GCC countries wary about US arms deals
BEIRUT - Kuwait recently signed a contract with the Eurofighter consortium for 28 advanced Typhoon strike jets worth $8.7 billion as part of a major drive to upgrade the emirate’s air force, which for decades has almost exclusively used US-built aircraft.
The April 5th deal was a major setback for Boeing, which has failed to secure approval to deliver 40 F/A- 18E/F Super Hornet fighters under a 2014 request by Kuwait aimed at replacing its older F-18 variants.
Increasingly, the six members of the Gulf Cooperation Council (GCC), led by Saudi Arabia, fear the delay in providing them with requested arms is a deliberate move by the United States as it disengages in the Middle East, despite repeated promises to sell the Gulf monarchies whatever weapons they need to maintain their defences in a region filled with conflicts.
US President Barack Obama promised GCC leaders at a meeting at his Camp David retreat in May 2015 that he would be “fast-tracking arms transfers”. However, that has not happened, which could partly account for the cold shoulder Obama received in Riyadh in April.
“There’s a sinking feeling we’ve been sold out to the Iranians and also that this is becoming a double whammy as the distrust is increasing between Gulf leaders and the US,” said Abdullah al-Shayji, a political science professor at Kuwait University.
“I hope the Americans will wise up so as to raise this increasing trust deficit that’s been here over the last two years.”
The complaints about US foot-dragging on arms sales were given weight by a May 28th report by Foreign Policy, citing US officials, that the Obama administration has “quietly placed” a block on sales of cluster bombs to Saudi Arabia for use in its war in neighbouring Yemen. Human rights groups claim these and other US-supplied aerial weapons are causing mounting civilian casualties.
“It’s the first concrete step the United States has taken to demonstrate its unease with the Saudi bombing campaign” that Riyadh says is aimed at Iran-backed Houthi rebels, Foreign Policy observed.
There was no official US confirmation but there is growing unease in the United States and the US Congress with Saudi Arabia’s new aggressive foreign policy, largely in response to threatening moves by long-time regional rival Iran.
US Senators Chris Murphy, D-Connecticut, and Rand Paul, R-Kentucky, introduced an amendment June 8th to limit US bomb sales to Saudi Arabia. Similar efforts are under way in the British parliament and, in late February, the European Parliament passed a non-binding arms embargo on Saudi Arabia to signal its alarm over the humanitarian crisis in Yemen.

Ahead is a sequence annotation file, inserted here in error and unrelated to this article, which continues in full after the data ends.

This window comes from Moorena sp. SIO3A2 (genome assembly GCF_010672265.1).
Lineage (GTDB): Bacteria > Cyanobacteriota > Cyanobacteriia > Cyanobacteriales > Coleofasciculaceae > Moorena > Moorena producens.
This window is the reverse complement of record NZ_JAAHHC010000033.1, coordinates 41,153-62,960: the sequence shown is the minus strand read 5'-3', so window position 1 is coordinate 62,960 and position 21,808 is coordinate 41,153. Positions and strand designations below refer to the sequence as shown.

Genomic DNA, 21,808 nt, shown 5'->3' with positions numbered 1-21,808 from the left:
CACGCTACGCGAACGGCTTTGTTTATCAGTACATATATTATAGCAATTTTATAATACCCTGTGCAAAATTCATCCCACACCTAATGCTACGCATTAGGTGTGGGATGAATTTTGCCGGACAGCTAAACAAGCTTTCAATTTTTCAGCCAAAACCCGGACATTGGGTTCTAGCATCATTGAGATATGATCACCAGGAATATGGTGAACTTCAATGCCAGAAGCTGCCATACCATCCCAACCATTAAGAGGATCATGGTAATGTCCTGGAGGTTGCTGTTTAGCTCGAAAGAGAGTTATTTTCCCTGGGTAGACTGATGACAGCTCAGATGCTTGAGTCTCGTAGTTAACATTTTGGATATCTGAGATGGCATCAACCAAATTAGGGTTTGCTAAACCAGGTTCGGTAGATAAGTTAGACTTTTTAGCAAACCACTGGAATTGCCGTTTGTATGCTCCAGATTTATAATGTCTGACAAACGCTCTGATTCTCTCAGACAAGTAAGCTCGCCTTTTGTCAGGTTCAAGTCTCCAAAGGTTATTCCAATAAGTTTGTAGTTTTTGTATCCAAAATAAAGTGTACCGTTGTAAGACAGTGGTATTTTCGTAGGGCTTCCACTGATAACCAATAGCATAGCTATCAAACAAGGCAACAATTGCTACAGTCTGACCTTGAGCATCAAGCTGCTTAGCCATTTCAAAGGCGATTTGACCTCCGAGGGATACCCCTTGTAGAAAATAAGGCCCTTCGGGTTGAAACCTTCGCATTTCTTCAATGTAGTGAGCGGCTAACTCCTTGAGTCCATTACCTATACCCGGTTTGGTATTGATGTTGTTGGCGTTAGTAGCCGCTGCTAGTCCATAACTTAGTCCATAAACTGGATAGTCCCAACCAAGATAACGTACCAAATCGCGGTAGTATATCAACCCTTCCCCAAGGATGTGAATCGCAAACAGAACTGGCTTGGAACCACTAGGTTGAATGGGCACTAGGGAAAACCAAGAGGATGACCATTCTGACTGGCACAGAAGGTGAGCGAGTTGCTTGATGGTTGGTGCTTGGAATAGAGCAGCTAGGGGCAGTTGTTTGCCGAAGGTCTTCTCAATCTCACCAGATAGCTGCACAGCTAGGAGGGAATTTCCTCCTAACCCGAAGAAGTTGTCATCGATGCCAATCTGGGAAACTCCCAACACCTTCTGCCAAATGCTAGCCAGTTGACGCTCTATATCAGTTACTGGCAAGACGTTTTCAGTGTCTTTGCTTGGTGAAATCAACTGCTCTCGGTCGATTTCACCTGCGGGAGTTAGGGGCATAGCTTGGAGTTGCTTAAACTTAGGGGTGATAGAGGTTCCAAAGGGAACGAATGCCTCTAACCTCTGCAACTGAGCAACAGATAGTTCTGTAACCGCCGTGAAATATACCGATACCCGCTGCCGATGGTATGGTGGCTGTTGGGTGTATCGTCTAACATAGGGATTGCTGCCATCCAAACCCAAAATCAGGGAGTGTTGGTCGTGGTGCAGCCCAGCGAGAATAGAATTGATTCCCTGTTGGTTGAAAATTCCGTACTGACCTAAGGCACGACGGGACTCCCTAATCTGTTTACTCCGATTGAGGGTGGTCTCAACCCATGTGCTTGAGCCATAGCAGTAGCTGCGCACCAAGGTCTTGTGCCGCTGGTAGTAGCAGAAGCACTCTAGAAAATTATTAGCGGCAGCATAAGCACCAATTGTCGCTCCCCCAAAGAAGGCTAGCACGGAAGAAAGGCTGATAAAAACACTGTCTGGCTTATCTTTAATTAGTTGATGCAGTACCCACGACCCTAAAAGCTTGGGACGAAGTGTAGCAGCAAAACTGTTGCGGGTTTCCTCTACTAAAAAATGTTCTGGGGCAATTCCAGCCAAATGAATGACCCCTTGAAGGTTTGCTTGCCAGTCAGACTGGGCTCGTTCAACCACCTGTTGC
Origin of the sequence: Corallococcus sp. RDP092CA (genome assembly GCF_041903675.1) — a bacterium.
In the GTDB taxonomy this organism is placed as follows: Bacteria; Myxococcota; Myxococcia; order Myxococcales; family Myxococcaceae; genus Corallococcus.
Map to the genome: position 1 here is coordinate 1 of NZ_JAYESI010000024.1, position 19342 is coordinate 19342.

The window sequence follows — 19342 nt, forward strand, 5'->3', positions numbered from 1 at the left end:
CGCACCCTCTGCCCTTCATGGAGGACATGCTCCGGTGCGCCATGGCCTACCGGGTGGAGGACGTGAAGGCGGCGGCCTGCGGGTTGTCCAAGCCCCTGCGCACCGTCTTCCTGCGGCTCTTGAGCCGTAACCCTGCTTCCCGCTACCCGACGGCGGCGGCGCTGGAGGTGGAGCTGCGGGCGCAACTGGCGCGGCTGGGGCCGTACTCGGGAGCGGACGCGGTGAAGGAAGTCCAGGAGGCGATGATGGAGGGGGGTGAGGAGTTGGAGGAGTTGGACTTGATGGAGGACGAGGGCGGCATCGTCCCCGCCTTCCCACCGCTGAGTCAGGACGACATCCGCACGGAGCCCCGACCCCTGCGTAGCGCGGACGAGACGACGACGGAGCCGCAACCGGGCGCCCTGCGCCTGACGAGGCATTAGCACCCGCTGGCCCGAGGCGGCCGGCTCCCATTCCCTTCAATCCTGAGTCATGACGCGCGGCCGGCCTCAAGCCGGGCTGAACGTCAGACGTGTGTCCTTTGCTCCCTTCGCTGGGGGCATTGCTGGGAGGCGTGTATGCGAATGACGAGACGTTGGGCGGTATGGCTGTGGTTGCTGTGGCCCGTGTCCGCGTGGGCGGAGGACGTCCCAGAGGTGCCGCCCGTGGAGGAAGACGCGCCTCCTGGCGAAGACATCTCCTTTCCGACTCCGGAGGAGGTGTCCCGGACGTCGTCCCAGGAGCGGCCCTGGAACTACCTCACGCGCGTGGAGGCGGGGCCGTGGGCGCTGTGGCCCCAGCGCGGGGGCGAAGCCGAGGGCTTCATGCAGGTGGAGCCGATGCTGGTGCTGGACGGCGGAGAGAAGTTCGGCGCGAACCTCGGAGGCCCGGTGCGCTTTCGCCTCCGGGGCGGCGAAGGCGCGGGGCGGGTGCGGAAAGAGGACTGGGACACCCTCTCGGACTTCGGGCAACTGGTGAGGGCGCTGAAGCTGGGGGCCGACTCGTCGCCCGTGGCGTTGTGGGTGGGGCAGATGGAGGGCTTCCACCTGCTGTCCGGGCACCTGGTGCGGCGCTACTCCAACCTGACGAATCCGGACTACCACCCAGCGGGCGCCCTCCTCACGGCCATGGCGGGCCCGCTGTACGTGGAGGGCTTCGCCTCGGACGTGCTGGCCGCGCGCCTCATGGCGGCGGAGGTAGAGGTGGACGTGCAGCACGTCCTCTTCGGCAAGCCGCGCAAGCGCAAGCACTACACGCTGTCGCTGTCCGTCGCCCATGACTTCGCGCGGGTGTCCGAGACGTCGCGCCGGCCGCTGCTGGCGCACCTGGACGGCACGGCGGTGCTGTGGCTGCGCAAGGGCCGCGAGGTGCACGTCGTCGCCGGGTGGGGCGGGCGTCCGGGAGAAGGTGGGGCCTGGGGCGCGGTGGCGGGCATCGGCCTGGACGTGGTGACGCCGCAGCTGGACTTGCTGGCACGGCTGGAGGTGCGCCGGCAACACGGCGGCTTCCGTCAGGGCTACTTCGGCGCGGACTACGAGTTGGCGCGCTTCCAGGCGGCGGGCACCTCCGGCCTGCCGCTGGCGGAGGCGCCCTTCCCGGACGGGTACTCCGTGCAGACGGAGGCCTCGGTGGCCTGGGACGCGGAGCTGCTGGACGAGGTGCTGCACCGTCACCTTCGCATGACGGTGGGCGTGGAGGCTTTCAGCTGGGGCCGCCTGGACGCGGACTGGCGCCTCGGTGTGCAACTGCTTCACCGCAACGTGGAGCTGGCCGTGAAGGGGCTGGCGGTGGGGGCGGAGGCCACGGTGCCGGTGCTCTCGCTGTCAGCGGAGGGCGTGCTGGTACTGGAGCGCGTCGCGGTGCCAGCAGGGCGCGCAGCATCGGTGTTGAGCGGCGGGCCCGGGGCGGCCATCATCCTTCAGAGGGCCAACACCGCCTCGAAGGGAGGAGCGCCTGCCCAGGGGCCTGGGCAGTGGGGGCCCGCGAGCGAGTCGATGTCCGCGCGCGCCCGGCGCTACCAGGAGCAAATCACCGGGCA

The Yemen conflict, which erupted in March 2015, is one of several factors causing this alarm about the Gulf monarchies in Washington, deepening a Western rift with Riyadh largely triggered by the US decision to disengage militarily from a region where it has protected the Arabs.
Long-standing US-Saudi links, built on an exchange of US military support for a reliable flow of oil, have been strained as the United States built greater energy self-reliance. The turn to open Arab distrust following the July 2015 nuclear agreement between US-led world powers and Iran, Gulf states see as a dangerous shift towards Tehran.
Shayji said Kuwait’s decision to buy the European jets was a sharp message to Washington “that… Kuwait will not be waiting any more for US approvals while other alternatives are present”.
Qatar also is running out of patience over its 2014 request to buy 73 Boeing F-15E/F Strike Eagle jets worth as much as $12 billion.
Like other GCC states, it is increasingly infuriated by US red tape that is holding up major arms deals as Iran is engaged in a major modernisation of its armed forces with funds stemming from its nuclear deal that included releasing frozen assets worth $100 billion and lifting sanctions.
Left with a choice of alienating Israel or Qatar, which accommodates the nerve centre of US air operations in Syria and Iraq at the sprawling Al-Udeid Airbase in the desert west of Doha, the US administration has been paralysed on the issue.
Qatar sees Israel as the primary problem. The hard-line government of Israeli Prime Minister Binyamin Netanyahu has expressed deep concern about the Strike Eagle deal because of the gas-rich emirate’s dalliance with Islamic extremists.
Israel’s deepest concern is that its Qualitative Military Edge (QME) over its regional adversaries, which the United States has pledged to maintain, will be eroded if the Americans deliver advanced weapons to the GCC states.
“The US balance-of-power strategy in the Middle East is approaching a potential pitfall,” the US-based global security consultancy Stratfor observed. “A number of crucial arms contracts for the sale of US weaponry to several GCC states are at risk of falling through because of Israeli opposition.”